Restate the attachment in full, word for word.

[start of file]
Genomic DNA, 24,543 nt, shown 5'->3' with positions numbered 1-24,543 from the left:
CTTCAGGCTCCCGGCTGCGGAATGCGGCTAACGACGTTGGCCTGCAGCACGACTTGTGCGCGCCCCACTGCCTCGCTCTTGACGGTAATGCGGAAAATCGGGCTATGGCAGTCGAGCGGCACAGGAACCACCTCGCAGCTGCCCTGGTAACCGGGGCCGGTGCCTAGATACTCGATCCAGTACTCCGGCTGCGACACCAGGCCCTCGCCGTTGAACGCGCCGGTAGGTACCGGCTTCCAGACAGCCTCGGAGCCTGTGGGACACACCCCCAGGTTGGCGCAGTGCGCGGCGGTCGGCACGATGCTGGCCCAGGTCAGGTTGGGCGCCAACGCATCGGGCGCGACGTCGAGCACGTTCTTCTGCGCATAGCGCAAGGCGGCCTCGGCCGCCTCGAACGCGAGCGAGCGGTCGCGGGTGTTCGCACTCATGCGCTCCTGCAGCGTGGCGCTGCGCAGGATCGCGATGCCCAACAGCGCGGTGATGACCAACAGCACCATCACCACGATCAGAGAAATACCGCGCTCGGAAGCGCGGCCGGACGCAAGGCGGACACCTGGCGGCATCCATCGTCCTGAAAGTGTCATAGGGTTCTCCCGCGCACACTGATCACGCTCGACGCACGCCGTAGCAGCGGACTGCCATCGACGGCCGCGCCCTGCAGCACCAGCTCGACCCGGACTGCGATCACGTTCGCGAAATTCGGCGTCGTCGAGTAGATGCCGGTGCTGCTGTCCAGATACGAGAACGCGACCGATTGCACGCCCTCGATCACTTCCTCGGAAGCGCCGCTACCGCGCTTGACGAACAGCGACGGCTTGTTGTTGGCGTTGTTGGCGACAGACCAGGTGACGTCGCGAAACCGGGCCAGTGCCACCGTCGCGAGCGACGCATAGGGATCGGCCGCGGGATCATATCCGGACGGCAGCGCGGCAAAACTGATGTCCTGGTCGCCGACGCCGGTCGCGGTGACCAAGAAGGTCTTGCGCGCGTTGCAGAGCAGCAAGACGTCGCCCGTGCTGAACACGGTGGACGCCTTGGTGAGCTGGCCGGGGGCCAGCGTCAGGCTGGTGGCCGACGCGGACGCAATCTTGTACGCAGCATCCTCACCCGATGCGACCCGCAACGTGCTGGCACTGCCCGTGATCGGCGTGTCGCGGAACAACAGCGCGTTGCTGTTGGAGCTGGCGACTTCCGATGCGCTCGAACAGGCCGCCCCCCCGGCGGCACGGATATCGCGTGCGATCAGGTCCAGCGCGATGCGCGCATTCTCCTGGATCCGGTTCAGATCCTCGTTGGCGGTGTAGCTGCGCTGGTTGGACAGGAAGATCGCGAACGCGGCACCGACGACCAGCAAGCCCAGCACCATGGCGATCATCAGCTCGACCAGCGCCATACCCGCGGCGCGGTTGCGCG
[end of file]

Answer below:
Genomic DNA, 24,543 nt, shown 5'->3' with positions numbered 1-24,543 from the left:
CTTCAGGCTCCCGGCTGCGGAATGCGGCTAACGACGTTGGCCTGCAGCACGACTTGTGCGCGCCCCACTGCCTCGCTCTTGACGGTAATGCGGAAAATCGGGCTATGGCAGTCGAGCGGCACAGGAACCACCTCGCAGCTGCCCTGGTAACCGGGGCCGGTGCCTAGATACTCGATCCAGTACTCCGGCTGCGACACCAGGCCCTCGCCGTTGAACGCGCCGGTAGGTACCGGCTTCCAGACAGCCTCGGAGCCTGTGGGACACACCCCCAGGTTGGCGCAGTGCGCGGCGGTCGGCACGATGCTGGCCCAGGTCAGGTTGGGCGCCAACGCATCGGGCGCGACGTCGAGCACGTTCTTCTGCGCATAGCGCAAGGCGGCCTCGGCCGCCTCGAACGCGAGCGAGCGGTCGCGGGTGTTCGCACTCATGCGCTCCTGCAGCGTGGCGCTGCGCAGGATCGCGATGCCCAACAGCGCGGTGATGACCAACAGCACCATCACCACGATCAGAGAAATACCGCGCTCGGAAGCGCGGCCGGACGCAAGGCGGACACCTGGCGGCATCCATCGTCCTGAAAGTGTCATAGGGTTCTCCCGCGCACACTGATCACGCTCGACGCACGCCGTAGCAGCGGACTGCCATCGACGGCCGCGCCCTGCAGCACCAGCTCGACCCGGACTGCGATCACGTTCGCGAAATTCGGCGTCGTCGAGTAGATGCCGGTGCTGCTGTCCAGATACGAGAACGCGACCGATTGCACGCCCTCGATCACTTCCTCGGAAGCGCCGCTACCGCGCTTGACGAACAGCGACGGCTTGTTGTTGGCGTTGTTGGCGACAGACCAGGTGACGTCGCGAAACCGGGCCAGTGCCACCGTCGCGAGCGACGCATAGGGATCGGCCGCGGGATCATATCCGGACGGCAGCGCGGCAAAACTGATGTCCTGGTCGCCGACGCCGGTCGCGGTGACCAAGAAGGTCTTGCGCGCGTTGCAGAGCAGCAAGACGTCGCCCGTGCTGAACACGGTGGACGCCTTGGTGAGCTGGCCGGGGGCCAGCGTCAGGCTGGTGGCCGACGCGGACGCAATCTTGTACGCAGCATCCTCACCCGATGCGACCCGCAACGTGCTGGCACTGCCCGTGATCGGCGTGTCGCGGAACAACAGCGCGTTGCTGTTGGAGCTGGCGACTTCCGATGCGCTCGAACAGGCCGCCCCCCCGGCGGCACGGATATCGCGTGCGATCAGGTCCAGCGCGATGCGCGCATTCTCCTGGATCCGGTTCAGATCCTCGTTGGCGGTGTAGCTGCGCTGGTTGGACAGGAAGATCGCGAACGCGGCACCGACGACCAGCAAGCCCAGCACCATGGCGATCATCAGCTCGACCAGCGCCATACCCGCGGCGCGGTTGCGCG